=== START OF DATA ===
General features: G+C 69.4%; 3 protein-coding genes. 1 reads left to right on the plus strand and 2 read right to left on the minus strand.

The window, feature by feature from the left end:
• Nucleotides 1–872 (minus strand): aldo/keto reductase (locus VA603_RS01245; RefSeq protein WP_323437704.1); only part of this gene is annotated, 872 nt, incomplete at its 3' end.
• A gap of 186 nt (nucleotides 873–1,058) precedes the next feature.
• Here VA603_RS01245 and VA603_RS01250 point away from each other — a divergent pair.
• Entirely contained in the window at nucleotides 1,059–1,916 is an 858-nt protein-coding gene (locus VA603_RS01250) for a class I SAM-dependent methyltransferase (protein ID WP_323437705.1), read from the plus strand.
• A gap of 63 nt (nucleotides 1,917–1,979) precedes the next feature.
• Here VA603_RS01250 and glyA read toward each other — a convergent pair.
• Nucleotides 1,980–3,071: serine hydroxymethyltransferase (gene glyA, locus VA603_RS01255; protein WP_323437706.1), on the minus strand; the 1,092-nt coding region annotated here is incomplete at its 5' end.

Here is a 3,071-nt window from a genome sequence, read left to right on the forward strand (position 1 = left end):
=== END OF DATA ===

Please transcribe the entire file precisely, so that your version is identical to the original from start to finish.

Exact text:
General features: G+C 69.4%; 3 protein-coding genes. 1 reads left to right on the plus strand and 2 read right to left on the minus strand.

The window, feature by feature from the left end:
• Nucleotides 1–872 (minus strand): aldo/keto reductase (locus VA603_RS01245; RefSeq protein WP_323437704.1); only part of this gene is annotated, 872 nt, incomplete at its 3' end.
• A gap of 186 nt (nucleotides 873–1,058) precedes the next feature.
• Here VA603_RS01245 and VA603_RS01250 point away from each other — a divergent pair.
• Entirely contained in the window at nucleotides 1,059–1,916 is an 858-nt protein-coding gene (locus VA603_RS01250) for a class I SAM-dependent methyltransferase (protein ID WP_323437705.1), read from the plus strand.
• A gap of 63 nt (nucleotides 1,917–1,979) precedes the next feature.
• Here VA603_RS01250 and glyA read toward each other — a convergent pair.
• Nucleotides 1,980–3,071: serine hydroxymethyltransferase (gene glyA, locus VA603_RS01255; protein WP_323437706.1), on the minus strand; the 1,092-nt coding region annotated here is incomplete at its 5' end.

Here is a 3,071-nt window from a genome sequence, read left to right on the forward strand (position 1 = left end):